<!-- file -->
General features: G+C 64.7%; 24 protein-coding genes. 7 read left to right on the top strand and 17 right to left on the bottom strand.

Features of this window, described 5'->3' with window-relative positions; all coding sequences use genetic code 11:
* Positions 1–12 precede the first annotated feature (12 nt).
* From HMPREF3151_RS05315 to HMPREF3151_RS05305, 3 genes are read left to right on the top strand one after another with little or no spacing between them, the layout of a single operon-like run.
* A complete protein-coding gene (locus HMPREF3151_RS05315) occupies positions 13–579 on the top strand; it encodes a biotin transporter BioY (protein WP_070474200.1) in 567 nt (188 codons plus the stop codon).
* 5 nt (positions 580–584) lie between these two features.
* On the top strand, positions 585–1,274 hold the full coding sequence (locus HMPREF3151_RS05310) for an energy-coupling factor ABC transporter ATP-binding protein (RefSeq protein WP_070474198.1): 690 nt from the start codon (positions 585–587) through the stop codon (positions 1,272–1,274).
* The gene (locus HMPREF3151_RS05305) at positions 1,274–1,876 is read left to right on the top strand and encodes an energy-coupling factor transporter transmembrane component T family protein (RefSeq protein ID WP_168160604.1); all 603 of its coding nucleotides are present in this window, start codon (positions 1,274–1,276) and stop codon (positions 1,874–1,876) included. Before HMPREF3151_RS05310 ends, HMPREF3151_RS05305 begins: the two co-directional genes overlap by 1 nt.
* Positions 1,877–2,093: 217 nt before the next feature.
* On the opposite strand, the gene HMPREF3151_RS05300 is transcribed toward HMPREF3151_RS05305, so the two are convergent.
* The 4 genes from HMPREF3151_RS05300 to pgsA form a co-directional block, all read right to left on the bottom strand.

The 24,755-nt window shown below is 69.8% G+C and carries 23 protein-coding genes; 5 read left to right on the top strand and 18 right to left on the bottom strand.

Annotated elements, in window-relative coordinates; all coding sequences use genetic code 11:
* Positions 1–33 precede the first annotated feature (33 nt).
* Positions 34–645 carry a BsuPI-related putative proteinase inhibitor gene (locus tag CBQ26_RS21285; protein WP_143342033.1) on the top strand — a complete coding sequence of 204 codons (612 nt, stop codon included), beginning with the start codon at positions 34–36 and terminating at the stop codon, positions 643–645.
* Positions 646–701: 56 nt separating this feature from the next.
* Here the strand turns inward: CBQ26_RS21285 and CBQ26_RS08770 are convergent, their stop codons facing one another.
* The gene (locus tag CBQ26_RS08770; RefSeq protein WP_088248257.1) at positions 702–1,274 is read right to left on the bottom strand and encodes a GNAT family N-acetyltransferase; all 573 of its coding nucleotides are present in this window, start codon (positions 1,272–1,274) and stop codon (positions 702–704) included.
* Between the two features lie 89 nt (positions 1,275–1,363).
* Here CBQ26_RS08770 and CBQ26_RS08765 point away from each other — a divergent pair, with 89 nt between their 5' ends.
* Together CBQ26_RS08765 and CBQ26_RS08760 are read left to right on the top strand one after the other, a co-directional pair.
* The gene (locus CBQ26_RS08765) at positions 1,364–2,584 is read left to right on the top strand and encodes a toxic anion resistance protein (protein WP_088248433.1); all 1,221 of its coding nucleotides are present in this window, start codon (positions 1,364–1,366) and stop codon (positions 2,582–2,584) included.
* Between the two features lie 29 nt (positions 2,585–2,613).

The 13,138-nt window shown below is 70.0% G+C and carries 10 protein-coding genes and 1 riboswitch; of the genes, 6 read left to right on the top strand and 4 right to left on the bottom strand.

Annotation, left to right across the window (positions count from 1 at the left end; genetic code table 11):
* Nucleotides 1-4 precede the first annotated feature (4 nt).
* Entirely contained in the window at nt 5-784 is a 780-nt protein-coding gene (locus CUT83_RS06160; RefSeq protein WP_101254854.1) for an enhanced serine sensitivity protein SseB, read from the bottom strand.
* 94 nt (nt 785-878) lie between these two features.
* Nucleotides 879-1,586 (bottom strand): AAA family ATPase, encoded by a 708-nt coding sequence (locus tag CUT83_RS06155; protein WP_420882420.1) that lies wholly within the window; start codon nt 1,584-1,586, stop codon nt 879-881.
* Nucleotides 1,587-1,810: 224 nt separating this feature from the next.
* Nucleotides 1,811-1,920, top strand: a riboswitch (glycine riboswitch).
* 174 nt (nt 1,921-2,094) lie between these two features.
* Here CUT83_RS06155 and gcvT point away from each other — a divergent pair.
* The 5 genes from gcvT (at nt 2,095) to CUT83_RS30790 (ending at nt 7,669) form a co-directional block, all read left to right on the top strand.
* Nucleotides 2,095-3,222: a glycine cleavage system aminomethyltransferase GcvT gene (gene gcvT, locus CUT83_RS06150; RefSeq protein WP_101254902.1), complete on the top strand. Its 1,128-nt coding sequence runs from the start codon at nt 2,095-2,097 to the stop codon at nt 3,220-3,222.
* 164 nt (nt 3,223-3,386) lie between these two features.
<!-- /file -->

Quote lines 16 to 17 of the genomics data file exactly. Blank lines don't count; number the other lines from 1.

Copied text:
* Positions 646–701: 56 nt separating this feature from the next.
* Here the strand turns inward: CBQ26_RS21285 and CBQ26_RS08770 are convergent, their stop codons facing one another.